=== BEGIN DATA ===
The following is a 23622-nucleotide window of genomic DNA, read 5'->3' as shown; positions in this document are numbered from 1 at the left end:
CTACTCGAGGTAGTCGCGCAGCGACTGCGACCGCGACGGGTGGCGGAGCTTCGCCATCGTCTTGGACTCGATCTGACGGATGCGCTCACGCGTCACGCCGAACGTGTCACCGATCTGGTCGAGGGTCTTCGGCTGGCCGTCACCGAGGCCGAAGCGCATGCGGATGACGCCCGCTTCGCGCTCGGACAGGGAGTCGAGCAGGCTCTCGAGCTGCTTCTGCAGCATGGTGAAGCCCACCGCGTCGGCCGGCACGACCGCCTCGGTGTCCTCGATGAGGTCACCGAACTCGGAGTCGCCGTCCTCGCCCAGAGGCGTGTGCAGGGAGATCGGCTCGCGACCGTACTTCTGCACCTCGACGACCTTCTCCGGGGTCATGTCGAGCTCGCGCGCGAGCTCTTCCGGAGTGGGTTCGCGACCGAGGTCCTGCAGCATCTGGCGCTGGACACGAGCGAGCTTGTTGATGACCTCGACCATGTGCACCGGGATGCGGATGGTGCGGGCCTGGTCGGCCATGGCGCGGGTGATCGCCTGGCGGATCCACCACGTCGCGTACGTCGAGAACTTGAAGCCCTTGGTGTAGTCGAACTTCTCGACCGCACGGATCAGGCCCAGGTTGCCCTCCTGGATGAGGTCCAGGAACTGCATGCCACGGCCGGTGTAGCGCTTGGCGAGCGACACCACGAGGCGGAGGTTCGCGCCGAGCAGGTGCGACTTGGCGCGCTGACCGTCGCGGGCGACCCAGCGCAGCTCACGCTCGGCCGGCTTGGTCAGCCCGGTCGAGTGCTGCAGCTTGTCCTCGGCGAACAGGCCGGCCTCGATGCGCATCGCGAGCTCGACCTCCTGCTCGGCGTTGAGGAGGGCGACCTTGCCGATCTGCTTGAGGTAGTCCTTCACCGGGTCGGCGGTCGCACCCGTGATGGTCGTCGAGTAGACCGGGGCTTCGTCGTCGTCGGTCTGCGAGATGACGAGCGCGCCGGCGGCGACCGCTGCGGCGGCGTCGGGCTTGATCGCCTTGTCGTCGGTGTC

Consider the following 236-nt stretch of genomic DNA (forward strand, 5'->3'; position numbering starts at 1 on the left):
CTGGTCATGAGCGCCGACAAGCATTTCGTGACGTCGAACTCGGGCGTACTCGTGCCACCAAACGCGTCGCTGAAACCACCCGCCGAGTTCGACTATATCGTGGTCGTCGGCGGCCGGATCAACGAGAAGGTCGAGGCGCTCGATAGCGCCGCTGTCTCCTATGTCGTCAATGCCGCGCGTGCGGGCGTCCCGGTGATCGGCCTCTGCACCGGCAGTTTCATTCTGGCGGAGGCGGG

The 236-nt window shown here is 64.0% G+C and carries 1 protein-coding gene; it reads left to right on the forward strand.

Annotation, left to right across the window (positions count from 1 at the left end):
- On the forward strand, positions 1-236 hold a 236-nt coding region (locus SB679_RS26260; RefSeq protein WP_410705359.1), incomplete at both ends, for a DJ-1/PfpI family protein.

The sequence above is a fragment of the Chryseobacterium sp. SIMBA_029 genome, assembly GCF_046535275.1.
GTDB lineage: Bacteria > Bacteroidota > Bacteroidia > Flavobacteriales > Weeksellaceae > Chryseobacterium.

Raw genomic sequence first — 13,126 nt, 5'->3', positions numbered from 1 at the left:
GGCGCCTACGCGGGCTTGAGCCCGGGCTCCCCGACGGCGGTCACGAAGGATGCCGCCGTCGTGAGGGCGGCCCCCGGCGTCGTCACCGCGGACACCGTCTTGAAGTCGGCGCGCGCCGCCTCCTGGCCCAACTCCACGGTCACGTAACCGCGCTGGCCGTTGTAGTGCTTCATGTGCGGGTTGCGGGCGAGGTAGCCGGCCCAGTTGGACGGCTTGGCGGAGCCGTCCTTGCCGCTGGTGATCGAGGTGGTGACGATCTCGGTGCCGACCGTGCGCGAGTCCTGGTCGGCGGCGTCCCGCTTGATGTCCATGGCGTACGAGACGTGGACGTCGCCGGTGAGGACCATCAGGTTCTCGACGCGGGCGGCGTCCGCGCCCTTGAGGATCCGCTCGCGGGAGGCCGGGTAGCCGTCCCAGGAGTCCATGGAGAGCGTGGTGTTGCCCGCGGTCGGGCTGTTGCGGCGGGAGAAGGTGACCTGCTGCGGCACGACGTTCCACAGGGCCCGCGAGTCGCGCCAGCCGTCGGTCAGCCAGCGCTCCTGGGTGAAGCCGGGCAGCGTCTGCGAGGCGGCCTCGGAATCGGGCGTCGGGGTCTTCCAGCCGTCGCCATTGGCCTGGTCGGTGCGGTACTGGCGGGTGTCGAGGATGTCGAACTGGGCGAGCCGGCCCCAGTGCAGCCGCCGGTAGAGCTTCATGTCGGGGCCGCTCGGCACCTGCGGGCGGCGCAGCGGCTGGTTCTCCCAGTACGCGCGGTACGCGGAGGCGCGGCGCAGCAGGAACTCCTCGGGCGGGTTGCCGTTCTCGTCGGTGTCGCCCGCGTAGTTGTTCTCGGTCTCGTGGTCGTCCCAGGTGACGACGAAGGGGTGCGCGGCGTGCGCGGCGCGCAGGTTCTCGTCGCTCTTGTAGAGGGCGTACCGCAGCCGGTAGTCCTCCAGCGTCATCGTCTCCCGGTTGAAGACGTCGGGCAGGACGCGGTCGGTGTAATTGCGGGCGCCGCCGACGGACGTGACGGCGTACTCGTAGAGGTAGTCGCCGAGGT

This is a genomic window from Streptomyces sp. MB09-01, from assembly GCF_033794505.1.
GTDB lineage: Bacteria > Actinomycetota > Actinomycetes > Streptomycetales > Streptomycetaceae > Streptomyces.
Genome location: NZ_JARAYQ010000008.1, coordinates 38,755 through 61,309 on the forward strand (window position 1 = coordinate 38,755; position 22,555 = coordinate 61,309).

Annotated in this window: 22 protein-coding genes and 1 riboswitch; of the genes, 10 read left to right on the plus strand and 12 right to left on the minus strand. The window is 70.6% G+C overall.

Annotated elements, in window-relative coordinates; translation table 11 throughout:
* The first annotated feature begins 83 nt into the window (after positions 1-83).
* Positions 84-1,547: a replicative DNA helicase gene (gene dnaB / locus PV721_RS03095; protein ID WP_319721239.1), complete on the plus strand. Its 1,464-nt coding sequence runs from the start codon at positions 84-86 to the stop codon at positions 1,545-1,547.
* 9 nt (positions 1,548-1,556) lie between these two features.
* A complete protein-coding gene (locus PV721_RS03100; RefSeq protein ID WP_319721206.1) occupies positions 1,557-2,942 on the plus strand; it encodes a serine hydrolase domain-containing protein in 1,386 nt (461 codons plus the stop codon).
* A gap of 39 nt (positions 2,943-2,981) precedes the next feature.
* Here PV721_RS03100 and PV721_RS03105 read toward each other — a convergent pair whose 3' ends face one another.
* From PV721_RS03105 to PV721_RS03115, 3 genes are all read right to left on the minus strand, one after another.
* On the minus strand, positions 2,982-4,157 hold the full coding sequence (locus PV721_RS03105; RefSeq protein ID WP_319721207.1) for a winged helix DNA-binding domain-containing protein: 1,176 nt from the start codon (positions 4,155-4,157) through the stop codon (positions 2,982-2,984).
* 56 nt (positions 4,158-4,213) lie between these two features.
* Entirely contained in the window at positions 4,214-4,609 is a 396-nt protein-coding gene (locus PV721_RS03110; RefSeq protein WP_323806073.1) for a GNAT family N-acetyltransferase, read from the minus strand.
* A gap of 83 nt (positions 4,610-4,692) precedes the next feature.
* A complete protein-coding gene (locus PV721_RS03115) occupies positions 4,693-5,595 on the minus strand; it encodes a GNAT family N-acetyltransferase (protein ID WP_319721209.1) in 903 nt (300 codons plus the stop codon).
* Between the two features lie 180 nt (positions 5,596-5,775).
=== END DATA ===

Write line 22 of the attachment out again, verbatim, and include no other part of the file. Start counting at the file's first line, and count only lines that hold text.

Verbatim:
* Here PV721_RS03100 and PV721_RS03105 read toward each other — a convergent pair whose 3' ends face one another.